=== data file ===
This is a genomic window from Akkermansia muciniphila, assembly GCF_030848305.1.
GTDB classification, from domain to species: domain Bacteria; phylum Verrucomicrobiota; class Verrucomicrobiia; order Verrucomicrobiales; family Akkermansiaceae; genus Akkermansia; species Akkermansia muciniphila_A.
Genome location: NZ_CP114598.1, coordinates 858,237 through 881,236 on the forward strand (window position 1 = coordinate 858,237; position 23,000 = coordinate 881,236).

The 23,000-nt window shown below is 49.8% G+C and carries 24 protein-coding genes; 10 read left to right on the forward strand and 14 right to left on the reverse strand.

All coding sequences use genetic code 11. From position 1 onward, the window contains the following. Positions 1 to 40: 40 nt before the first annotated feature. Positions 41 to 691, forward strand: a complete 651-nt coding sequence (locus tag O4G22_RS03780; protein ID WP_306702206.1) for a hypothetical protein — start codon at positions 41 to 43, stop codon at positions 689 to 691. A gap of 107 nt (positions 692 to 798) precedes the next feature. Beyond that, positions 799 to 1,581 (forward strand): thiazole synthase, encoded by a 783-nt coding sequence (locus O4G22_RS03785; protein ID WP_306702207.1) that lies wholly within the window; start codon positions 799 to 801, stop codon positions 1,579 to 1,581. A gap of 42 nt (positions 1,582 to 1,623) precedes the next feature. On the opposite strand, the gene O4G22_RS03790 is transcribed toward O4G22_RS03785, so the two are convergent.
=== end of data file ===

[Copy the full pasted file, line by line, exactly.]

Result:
This is a genomic window from Akkermansia muciniphila, assembly GCF_030848305.1.
GTDB classification, from domain to species: domain Bacteria; phylum Verrucomicrobiota; class Verrucomicrobiia; order Verrucomicrobiales; family Akkermansiaceae; genus Akkermansia; species Akkermansia muciniphila_A.
Genome location: NZ_CP114598.1, coordinates 858,237 through 881,236 on the forward strand (window position 1 = coordinate 858,237; position 23,000 = coordinate 881,236).

The 23,000-nt window shown below is 49.8% G+C and carries 24 protein-coding genes; 10 read left to right on the forward strand and 14 right to left on the reverse strand.

All coding sequences use genetic code 11. From position 1 onward, the window contains the following. Positions 1 to 40: 40 nt before the first annotated feature. Positions 41 to 691, forward strand: a complete 651-nt coding sequence (locus tag O4G22_RS03780; protein ID WP_306702206.1) for a hypothetical protein — start codon at positions 41 to 43, stop codon at positions 689 to 691. A gap of 107 nt (positions 692 to 798) precedes the next feature. Beyond that, positions 799 to 1,581 (forward strand): thiazole synthase, encoded by a 783-nt coding sequence (locus O4G22_RS03785; protein ID WP_306702207.1) that lies wholly within the window; start codon positions 799 to 801, stop codon positions 1,579 to 1,581. A gap of 42 nt (positions 1,582 to 1,623) precedes the next feature. On the opposite strand, the gene O4G22_RS03790 is transcribed toward O4G22_RS03785, so the two are convergent.